To the world, he was an icon. To me, he was a neighbor, a dad, a grandpa, a husband and a friend. He never cared who you were or what you did. He talked to everybody–the guys in the kitchen, the garbage men, the President.
Every year on Halloween, Yogi answered his door with his beautiful wife Carmen who would dress as a witch and hand out signed baseball cards to all the kids that stood quietly in line. Unlike other celebrities, it never occurred to him that it might not be a good idea. In his mind, he was a regular guy who loved his community and his neighbors. He loved tradition. Every year on Thanksgiving he would have a horse and carriage for his grandchildren and invite all the children on the block. He was at every Bar Mitzvah and Yom Kippur break fast at my house. We served brisket in his honor instead of the traditional smoke fish that he didn’t care for. I wish I would have snapped a picture of him in his yarmulke–he looked so cute.
He was a man who had a heart of gold. He and Carmen got countless honors from everyone from the local pre-K center to the Red Cross. I once asked him to allow us to honor him for Dress for Success and it was an instant “yes.” He spent many of his days at the beloved Yogi Berra Museum and Learning Center at Montclair State University. He would answer questions from the school kids on field trips. Once, I was there with my son’s class and a kid asked him if Yogi Berra was still alive. He chuckled with his famous belly laugh and said, “Hey kid, here I am!” Honestly, he was just a mushy teddy bear who would shed a tear at his own golf outings when tributes and toasts were made. It used to tear me up too. He would get quite a crowd at these outings. From Reggie Jackson to Derek Jeter to Former New York Mayor Rudolph Giuliani and beyond.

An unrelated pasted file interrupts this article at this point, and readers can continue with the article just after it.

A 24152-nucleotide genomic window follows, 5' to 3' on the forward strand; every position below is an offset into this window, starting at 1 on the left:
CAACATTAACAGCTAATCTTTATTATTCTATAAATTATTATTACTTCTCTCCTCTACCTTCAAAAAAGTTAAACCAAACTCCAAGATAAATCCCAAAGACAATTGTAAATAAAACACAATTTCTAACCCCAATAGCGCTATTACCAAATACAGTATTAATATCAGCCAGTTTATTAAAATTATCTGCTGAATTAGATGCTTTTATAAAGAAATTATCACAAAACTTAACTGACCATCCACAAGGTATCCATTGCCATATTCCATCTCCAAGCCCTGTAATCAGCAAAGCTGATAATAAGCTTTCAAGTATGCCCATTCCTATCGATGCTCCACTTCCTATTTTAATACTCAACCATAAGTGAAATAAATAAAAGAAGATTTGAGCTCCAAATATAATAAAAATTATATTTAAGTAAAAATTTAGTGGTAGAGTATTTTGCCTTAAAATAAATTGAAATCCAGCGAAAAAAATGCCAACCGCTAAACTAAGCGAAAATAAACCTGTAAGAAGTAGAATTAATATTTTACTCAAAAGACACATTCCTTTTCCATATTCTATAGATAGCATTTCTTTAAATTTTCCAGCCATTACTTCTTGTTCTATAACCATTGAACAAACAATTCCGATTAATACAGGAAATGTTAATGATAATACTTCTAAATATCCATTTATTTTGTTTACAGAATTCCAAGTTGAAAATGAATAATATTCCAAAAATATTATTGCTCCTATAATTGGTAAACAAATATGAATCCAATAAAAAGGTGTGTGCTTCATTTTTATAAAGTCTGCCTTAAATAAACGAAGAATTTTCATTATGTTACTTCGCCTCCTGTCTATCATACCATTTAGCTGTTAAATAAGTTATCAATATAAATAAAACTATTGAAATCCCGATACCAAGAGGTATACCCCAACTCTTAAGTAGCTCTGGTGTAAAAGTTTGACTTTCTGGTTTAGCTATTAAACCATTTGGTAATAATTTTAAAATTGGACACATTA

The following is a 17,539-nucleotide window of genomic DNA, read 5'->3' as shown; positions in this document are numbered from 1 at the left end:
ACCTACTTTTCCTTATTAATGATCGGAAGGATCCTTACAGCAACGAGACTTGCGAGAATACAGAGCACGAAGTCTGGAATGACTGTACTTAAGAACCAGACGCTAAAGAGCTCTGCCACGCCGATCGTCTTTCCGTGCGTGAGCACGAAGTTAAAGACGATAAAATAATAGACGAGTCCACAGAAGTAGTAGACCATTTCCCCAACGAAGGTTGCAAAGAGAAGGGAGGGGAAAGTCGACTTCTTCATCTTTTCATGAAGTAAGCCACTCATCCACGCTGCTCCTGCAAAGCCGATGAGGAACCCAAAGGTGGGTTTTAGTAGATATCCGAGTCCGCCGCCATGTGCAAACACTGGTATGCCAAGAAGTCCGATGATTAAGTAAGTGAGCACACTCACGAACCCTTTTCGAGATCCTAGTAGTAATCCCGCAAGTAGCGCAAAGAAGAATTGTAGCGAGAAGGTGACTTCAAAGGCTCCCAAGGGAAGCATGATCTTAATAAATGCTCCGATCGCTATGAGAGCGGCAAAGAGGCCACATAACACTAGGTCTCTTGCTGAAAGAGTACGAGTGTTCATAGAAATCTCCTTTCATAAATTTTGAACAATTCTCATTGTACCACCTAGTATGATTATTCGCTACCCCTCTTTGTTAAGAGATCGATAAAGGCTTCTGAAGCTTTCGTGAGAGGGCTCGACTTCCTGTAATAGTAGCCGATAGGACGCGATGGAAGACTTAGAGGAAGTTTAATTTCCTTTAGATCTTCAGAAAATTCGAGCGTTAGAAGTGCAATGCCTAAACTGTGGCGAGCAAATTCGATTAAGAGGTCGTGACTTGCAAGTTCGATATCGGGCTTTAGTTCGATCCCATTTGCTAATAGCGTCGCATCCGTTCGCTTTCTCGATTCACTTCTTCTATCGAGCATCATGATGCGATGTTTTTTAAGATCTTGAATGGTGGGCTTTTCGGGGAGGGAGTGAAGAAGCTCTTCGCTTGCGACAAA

I often accompanied him to events and watched him being approached by strangers recalling story after story of baseball. He always kept walking but knew and replied to every stat, thrilling those who came near him. His energy and smile were infectious. He could sit for hours and tell stories that you couldn’t believe. From “Marilyn Monroe had a fuzzy face” to “Ted Williams was a hell of a guy.” It was crazy.
He took us to Rao’s, a special Italian restaurant in Harlem, for dinner and walked right into the kitchen before he sat down to pay his respects to the staff and share stories. And his Yogi-isms were real. Once, at a party with a Frank Sinatra style band, Yogi and I were dancing and a friend said, “Bobbi, I’ve got bad news, Yogi’s cheating on you. He’s using Strivectin!” Yogi says, “Hey, Bobbi, I was using your wrinkle cream and I still have wrinkles, so I tried this other stuff.” I quickly answered, “Yogi, you shouldn’t have used my wrinkle cream, you should have used my anti-wrinkle cream!” And he said, “Oh ya, I never thought of that.”
Yogi also took great care of himself. When he was a bit younger, he walked daily with his great friend Dr. John McMullen after his daily bagel. He loved his vodka on the rocks. His doctor told him he could have 1.5 ounces every night and no more. So that’s what I do. He also took great pride in his skin and he was obsessed with eye cream. I would give him tons. For his birthday, I had the lab give him an enormous jar filled with eye cream. Even on his 90th birthday he told my husband to tell me he needed more stuff. I’m told he used to bring it to the Yankees locker room and share his skincare routine with the guys. He also let me name a lip balm after him, Yogi Bare.
Everyone that has ever met him has their own Yogi stories. I’m blessed to have mine. This was my Yogi. And I loved him.